The statue of the foundation's namesake in the garden of the villa (Photo balázs Both/

The majestic building evokes its graceful past and seems strikingly modern simultaneously. The villa houses not only the offices of the foundation but the educational centre it operates. The centre provides financial, economics and management courses and training for pupils from primary and secondary schools.

It is this function that led to the remodelling of the building during renovation. The 1.5 billion HUF investment, provided in part by the state, has resulted in an educational centre equipped with state-of-the-art technology, similar to which few exist in the country.

The ornate first-floor balcony is one of the finest details of the villa (Photo: Balázs Both/

The original plans of the building are still stored in the Budapest Archives. However, Péter Schrankó adds, the final building was not built completely to plan: two small towers on the blueprints were omitted during construction.

The villa is rather large with a basement, a mezzanine, two upper floors and a spacious attic. The wrought-iron fence and balcony railings, and the first-floor balcony are its most ornate details. The latter is decorated with male and female statues (Atlas and Caryatid) which stand on pedestals similar to those the bore maks in ancient Greek theatres.

The male figure holding the balcony (Photo: Balázs Both/

The original fence and balcony railings have been preserved (Photo: Balázs Both/

The decorated railings of the balcony (Photo: Balázs Both/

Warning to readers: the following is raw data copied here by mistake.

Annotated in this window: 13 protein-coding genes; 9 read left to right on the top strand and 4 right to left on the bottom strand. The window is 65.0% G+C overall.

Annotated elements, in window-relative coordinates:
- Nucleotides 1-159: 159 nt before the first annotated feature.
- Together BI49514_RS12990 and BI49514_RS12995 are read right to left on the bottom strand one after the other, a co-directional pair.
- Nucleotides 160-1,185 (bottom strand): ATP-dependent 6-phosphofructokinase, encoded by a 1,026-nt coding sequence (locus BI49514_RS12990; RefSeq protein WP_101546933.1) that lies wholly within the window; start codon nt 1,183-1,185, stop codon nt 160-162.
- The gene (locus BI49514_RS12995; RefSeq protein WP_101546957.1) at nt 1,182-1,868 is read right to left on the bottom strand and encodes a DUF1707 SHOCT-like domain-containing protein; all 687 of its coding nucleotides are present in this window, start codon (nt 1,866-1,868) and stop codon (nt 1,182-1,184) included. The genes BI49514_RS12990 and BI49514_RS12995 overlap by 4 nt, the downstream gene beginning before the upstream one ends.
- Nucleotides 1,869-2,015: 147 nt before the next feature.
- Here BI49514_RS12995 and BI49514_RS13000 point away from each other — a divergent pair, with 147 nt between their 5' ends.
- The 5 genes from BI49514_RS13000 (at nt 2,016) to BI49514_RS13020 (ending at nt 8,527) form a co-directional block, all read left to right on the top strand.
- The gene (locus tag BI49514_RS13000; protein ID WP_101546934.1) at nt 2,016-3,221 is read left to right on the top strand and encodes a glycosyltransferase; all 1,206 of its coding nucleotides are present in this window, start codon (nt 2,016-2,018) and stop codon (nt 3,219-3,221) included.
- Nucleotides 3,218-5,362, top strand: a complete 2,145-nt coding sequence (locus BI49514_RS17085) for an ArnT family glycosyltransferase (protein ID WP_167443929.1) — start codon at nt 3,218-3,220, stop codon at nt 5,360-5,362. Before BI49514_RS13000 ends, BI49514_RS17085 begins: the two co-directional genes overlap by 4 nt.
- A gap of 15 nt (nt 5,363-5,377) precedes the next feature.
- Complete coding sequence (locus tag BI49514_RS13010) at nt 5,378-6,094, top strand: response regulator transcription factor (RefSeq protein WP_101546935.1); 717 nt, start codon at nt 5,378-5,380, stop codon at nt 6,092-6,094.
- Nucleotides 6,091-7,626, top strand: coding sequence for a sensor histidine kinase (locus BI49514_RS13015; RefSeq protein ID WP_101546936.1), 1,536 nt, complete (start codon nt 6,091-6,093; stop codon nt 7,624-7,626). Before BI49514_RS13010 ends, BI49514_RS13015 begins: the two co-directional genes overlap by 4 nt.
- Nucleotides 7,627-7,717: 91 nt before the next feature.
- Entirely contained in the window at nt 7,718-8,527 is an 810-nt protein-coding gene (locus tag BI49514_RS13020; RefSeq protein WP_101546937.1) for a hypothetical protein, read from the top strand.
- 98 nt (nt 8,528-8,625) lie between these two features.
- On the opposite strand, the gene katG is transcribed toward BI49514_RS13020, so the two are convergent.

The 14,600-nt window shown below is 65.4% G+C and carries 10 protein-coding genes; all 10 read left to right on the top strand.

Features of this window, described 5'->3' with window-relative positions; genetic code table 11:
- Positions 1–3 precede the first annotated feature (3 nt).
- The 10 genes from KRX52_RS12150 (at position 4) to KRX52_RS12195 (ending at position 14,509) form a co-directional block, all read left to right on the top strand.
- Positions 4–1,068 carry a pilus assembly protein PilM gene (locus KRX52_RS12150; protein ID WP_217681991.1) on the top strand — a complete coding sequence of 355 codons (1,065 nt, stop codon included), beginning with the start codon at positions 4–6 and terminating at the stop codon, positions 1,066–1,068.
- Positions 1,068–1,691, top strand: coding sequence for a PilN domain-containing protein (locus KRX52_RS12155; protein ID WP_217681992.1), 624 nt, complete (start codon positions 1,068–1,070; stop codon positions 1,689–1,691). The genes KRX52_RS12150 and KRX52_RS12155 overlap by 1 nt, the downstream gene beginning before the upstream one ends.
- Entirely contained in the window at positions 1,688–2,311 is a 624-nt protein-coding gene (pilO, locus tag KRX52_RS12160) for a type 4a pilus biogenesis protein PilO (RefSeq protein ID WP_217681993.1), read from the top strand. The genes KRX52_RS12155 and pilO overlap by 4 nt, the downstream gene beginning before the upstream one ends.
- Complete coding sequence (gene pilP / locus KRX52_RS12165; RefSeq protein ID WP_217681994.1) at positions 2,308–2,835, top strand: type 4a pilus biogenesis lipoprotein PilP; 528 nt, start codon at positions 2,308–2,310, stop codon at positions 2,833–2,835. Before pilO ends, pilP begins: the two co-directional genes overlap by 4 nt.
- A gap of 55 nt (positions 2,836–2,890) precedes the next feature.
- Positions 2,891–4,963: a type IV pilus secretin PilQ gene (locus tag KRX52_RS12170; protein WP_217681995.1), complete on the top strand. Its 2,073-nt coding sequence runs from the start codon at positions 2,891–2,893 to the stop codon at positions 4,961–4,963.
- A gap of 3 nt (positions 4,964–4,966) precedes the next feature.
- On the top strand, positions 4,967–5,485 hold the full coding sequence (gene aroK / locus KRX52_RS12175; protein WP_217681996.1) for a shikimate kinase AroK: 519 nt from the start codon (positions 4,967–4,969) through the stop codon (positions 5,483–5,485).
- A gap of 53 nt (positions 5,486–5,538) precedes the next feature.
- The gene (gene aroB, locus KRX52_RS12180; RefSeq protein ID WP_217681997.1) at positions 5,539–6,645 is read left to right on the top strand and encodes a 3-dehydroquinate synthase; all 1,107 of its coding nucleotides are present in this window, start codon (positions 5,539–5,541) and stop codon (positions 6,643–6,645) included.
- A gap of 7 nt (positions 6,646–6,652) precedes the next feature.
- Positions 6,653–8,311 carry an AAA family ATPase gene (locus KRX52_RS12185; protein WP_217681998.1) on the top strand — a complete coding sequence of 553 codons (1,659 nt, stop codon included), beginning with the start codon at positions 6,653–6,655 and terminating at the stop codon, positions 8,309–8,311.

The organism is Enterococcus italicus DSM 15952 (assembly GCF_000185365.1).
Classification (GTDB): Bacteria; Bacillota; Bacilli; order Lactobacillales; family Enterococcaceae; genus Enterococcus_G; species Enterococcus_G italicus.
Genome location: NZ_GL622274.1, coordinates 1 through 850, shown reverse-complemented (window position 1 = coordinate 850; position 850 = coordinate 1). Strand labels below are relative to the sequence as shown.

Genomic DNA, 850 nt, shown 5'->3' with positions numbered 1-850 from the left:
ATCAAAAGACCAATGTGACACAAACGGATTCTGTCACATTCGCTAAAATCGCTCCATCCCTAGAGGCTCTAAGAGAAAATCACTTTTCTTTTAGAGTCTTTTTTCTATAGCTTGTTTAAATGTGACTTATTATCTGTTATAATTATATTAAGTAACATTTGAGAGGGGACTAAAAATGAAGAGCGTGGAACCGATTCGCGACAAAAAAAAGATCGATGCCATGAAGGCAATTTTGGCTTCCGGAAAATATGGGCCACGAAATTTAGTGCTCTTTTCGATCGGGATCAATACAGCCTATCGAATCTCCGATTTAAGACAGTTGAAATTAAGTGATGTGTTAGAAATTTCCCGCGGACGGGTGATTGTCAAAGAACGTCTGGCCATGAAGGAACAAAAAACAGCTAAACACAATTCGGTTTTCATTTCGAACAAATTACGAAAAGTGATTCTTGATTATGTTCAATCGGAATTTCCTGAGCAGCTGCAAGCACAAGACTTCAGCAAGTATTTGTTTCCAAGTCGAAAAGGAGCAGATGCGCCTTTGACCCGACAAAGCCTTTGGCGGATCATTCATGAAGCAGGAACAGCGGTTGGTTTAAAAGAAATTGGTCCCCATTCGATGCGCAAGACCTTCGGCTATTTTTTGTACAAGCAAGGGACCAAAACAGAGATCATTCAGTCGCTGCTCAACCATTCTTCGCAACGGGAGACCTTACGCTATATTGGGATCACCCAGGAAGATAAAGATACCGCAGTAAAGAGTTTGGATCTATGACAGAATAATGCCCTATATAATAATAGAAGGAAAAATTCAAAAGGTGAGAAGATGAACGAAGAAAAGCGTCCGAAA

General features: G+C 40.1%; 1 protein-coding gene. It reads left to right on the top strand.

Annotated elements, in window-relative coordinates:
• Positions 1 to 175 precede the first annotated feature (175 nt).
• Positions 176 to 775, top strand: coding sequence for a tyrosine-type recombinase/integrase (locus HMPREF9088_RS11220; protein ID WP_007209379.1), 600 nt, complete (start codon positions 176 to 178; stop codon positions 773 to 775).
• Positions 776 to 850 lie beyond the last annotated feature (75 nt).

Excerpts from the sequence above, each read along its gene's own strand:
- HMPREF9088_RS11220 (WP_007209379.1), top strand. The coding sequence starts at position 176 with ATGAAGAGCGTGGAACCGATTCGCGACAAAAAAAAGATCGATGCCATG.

The male and female figures rest on pedestals  resembling masks in used ancient Greek theatre (Photo: Balázs Both/

A difficult revival

Péter Schrankó told PestBuda that no full-scale renovation of the building had been completed since its construction. Each user had modified the villa to their functional requirements. Thus, the modifications made by the British Embassy were also more of a hindrance. A remodelling was completed in the 1970s according to British standards. However, these did not meet modern Hungarian standards.

As little care was taken to modernise the heating, energy consumption and mechanical systems of the building, it received an F energy rating before the renovation began. Alongside these mechanical problems, the roof was also in dire need of repair.

 A classroom on the second floor (Photo: Both Balázs/

Beyond the difficulties known beforehand, unforeseen surprises also caused a few headaches. During repairs to the flooring, workers realised that the walls separating the classrooms on the second floor had not been built properly, but simply lain on top of the original parquetry. This meant that to continue, they were forced to tear down all the walls on the second floor and rebuild them.